Vivian Howard on the goodness of broths

Introducing our newest contributor: Vivian Howard, a chef who left the New York City restaurant scene to return home to North Carolina where she now owns three restaurants. (And did we mention that she was an intern here at "Sunday Morning" back in the 1990s?) This morning she has a message that's perfect for the season:

Every culture seems to have a broth with healing powers. I never thought about it much before, but there's this "bone broth" craze sweeping America that's forced me to look closer at the slow-stewed liquids we believe do more than just fill our bellies.

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Chef Vivian Howard.

CBS News

Bone broth is made from simmering bones for a long, long, long time. It has a health-obsessed cult following. They believe that drinking it cures arthritis, boosts immunity, and helps you lose weight.

I'm not a bone broth disciple. I believe it's actually stock, and stock is the foundation for many of the world's most iconic dishes. We've been eating, drinking or slurping something incredibly similar to bone broth for basically ever.

This trend -- and the fact that someone shoves a bowl of chicken soup in your face every time you catch a cold -- suggests, though, that there is something to this idea of broths can heal.

Recipes from Vivian Howard: 

When I cooked at Spice Market, a New York restaurant dedicated to Asian street food, we made soup with black chickens, ginseng and red dates. Chef Grey Kunz told me it was a curative tradition from China -- a tonic that addressed fatigue, osteoporosis and hair loss.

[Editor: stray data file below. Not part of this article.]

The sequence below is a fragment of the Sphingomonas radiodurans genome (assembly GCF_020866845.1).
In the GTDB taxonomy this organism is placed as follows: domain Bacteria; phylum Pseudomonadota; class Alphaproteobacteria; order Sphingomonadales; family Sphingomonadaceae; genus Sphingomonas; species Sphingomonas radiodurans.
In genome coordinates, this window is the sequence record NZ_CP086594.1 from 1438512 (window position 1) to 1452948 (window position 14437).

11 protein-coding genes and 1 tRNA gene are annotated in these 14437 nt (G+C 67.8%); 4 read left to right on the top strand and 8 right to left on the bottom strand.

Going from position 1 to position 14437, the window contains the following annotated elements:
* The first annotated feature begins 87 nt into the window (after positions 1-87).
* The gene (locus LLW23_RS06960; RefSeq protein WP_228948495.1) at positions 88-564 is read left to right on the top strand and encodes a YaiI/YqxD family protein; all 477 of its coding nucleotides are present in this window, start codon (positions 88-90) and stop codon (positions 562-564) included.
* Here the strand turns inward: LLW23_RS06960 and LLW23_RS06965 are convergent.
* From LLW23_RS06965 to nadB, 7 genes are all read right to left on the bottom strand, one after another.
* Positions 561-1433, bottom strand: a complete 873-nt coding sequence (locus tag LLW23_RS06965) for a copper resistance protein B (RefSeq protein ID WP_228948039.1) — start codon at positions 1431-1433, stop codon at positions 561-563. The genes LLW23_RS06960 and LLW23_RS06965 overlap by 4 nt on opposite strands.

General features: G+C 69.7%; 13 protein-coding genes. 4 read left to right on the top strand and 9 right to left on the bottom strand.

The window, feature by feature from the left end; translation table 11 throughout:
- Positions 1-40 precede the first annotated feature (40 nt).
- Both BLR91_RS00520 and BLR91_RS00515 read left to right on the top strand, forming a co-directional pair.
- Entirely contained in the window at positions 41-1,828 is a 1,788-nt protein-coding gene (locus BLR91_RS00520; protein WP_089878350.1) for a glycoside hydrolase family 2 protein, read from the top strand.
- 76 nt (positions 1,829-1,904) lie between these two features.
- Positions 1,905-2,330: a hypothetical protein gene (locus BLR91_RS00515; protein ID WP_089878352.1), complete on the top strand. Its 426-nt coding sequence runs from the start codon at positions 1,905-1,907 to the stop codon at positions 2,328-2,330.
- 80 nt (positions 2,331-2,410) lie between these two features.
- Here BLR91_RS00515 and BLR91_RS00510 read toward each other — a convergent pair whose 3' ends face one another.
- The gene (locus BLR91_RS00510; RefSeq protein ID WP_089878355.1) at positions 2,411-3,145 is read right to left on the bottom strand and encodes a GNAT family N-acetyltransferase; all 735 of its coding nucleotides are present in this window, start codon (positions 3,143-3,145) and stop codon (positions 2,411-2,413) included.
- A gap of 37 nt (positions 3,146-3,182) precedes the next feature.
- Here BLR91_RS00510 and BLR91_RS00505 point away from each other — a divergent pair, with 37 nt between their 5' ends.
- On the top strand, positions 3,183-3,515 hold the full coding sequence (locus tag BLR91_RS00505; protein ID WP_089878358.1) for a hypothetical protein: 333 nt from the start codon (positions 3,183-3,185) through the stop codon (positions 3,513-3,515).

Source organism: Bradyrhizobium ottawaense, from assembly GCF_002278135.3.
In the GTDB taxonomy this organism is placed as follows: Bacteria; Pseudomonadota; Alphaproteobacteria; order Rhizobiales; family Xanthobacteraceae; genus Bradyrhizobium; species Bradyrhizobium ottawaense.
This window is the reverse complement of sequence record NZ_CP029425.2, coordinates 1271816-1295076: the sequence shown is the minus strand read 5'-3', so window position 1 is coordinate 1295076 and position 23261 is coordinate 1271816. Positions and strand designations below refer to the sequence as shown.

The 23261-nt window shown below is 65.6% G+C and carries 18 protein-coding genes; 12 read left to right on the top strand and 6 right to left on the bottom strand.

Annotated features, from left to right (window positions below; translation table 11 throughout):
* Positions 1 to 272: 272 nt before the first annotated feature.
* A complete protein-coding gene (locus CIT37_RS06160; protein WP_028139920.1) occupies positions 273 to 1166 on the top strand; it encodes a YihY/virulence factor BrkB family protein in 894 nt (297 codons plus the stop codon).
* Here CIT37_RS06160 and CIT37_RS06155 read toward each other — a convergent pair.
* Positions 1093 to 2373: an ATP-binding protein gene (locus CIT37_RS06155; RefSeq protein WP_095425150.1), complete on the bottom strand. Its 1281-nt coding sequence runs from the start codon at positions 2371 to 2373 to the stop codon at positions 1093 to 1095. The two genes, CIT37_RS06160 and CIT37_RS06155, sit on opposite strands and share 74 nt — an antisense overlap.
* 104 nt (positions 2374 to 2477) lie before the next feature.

But when I was tired at the end of a long shift with a pot of that soup nearby, I still chose the samosas or chicken wings for fuel. 

When my husband, Ben, who's Jewish, feels a cough coming on, he laments that we live in Eastern North Carolina and there's no matzo ball soup to be found. I guess I could make some, but I'm sure my matzo balls would be dense and disappointing. 

And although I've never had it, I've read Chef Tunde Wey's account of Nigerian pepper soup made with goat broth, negro peppers and agbo (or herbs soaked in water). Nigerians believe the soup treats things like malaria, typhoid and the measles. 

Needless to say, I hope I never have to stew a pot of that!

I'm a connect-the-dotter, so naturally I wanted to find the dot that is my culture's magic broth. What I uncovered is so obvious, it's embarrassing.

Potlikker, the vitamin-rich broth left over from slow stewing a pot of greens with smoked pork, is liquid gold in the American South. My mom used to drink it from a tea cup with the same attention I might sip a glass of fine Barolo. 

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CBS News

She says it's the healthiest and tastiest part of the greens pot. The potlikker is where all the good stuff goes while the greens boiled toward soft oblivion.

Nobody in my family wastes a drop of the murky liquid. Instead of multi-vitamins, we sop it, slurp it or drink it for its ability to nourish and satisfy.

Potlikker heals … I'm sure of it. In fact, it's probably the next bone broth!

    
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